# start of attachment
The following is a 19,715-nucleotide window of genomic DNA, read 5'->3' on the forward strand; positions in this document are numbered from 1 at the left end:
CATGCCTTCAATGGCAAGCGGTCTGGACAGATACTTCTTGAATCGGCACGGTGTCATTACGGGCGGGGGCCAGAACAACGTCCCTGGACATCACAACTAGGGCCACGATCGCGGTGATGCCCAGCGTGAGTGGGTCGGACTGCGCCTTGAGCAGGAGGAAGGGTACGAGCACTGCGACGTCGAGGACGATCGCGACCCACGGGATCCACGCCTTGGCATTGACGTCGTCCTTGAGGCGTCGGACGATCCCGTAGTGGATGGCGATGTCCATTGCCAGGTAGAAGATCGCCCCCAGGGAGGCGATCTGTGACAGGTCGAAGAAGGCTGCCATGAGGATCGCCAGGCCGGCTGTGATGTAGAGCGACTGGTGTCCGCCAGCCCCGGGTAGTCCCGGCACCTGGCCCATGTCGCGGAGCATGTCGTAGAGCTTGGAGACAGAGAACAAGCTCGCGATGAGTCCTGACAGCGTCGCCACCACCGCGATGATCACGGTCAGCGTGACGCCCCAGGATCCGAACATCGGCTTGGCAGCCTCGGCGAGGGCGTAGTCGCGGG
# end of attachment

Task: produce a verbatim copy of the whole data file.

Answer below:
The following is a 19,715-nucleotide window of genomic DNA, read 5'->3' on the forward strand; positions in this document are numbered from 1 at the left end:
CATGCCTTCAATGGCAAGCGGTCTGGACAGATACTTCTTGAATCGGCACGGTGTCATTACGGGCGGGGGCCAGAACAACGTCCCTGGACATCACAACTAGGGCCACGATCGCGGTGATGCCCAGCGTGAGTGGGTCGGACTGCGCCTTGAGCAGGAGGAAGGGTACGAGCACTGCGACGTCGAGGACGATCGCGACCCACGGGATCCACGCCTTGGCATTGACGTCGTCCTTGAGGCGTCGGACGATCCCGTAGTGGATGGCGATGTCCATTGCCAGGTAGAAGATCGCCCCCAGGGAGGCGATCTGTGACAGGTCGAAGAAGGCTGCCATGAGGATCGCCAGGCCGGCTGTGATGTAGAGCGACTGGTGTCCGCCAGCCCCGGGTAGTCCCGGCACCTGGCCCATGTCGCGGAGCATGTCGTAGAGCTTGGAGACAGAGAACAAGCTCGCGATGAGTCCTGACAGCGTCGCCACCACCGCGATGATCACGGTCAGCGTGACGCCCCAGGATCCGAACATCGGCTTGGCAGCCTCGGCGAGGGCGTAGTCGCGGG